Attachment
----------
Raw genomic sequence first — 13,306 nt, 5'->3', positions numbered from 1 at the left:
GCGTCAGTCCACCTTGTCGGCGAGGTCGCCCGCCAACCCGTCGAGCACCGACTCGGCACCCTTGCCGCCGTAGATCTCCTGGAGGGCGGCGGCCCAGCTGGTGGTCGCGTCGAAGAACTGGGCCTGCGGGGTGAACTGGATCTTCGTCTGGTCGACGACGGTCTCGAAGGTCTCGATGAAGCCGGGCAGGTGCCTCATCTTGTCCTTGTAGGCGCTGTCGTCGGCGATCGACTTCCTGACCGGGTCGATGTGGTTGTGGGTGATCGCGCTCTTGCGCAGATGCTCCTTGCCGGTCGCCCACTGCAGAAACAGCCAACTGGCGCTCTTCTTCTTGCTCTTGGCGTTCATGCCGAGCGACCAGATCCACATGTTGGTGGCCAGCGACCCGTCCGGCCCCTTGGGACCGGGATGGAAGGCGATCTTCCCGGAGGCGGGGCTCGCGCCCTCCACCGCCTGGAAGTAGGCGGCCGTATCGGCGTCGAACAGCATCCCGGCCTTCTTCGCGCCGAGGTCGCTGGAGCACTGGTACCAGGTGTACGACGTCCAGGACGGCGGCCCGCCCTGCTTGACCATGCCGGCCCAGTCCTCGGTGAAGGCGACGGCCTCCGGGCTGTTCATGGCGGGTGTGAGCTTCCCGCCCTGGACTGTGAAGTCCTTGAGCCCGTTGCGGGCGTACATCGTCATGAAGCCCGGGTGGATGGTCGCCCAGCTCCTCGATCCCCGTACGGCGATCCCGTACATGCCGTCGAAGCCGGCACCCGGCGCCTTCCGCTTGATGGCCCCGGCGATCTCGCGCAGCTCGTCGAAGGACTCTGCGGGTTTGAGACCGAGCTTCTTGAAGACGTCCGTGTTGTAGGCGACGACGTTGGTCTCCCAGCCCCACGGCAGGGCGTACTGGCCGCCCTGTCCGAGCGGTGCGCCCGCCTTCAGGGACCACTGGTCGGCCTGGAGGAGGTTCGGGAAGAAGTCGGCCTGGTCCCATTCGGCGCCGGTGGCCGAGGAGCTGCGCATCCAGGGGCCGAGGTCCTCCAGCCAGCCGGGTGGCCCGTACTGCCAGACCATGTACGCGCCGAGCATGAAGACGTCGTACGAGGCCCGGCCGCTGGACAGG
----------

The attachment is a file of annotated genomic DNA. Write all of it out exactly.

Raw genomic sequence first — 13,306 nt, 5'->3', positions numbered from 1 at the left:
GCGTCAGTCCACCTTGTCGGCGAGGTCGCCCGCCAACCCGTCGAGCACCGACTCGGCACCCTTGCCGCCGTAGATCTCCTGGAGGGCGGCGGCCCAGCTGGTGGTCGCGTCGAAGAACTGGGCCTGCGGGGTGAACTGGATCTTCGTCTGGTCGACGACGGTCTCGAAGGTCTCGATGAAGCCGGGCAGGTGCCTCATCTTGTCCTTGTAGGCGCTGTCGTCGGCGATCGACTTCCTGACCGGGTCGATGTGGTTGTGGGTGATCGCGCTCTTGCGCAGATGCTCCTTGCCGGTCGCCCACTGCAGAAACAGCCAACTGGCGCTCTTCTTCTTGCTCTTGGCGTTCATGCCGAGCGACCAGATCCACATGTTGGTGGCCAGCGACCCGTCCGGCCCCTTGGGACCGGGATGGAAGGCGATCTTCCCGGAGGCGGGGCTCGCGCCCTCCACCGCCTGGAAGTAGGCGGCCGTATCGGCGTCGAACAGCATCCCGGCCTTCTTCGCGCCGAGGTCGCTGGAGCACTGGTACCAGGTGTACGACGTCCAGGACGGCGGCCCGCCCTGCTTGACCATGCCGGCCCAGTCCTCGGTGAAGGCGACGGCCTCCGGGCTGTTCATGGCGGGTGTGAGCTTCCCGCCCTGGACTGTGAAGTCCTTGAGCCCGTTGCGGGCGTACATCGTCATGAAGCCCGGGTGGATGGTCGCCCAGCTCCTCGATCCCCGTACGGCGATCCCGTACATGCCGTCGAAGCCGGCACCCGGCGCCTTCCGCTTGATGGCCCCGGCGATCTCGCGCAGCTCGTCGAAGGACTCTGCGGGTTTGAGACCGAGCTTCTTGAAGACGTCCGTGTTGTAGGCGACGACGTTGGTCTCCCAGCCCCACGGCAGGGCGTACTGGCCGCCCTGTCCGAGCGGTGCGCCCGCCTTCAGGGACCACTGGTCGGCCTGGAGGAGGTTCGGGAAGAAGTCGGCCTGGTCCCATTCGGCGCCGGTGGCCGAGGAGCTGCGCATCCAGGGGCCGAGGTCCTCCAGCCAGCCGGGTGGCCCGTACTGCCAGACCATGTACGCGCCGAGCATGAAGACGTCGTACGAGGCCCGGCCGCTGGACAGG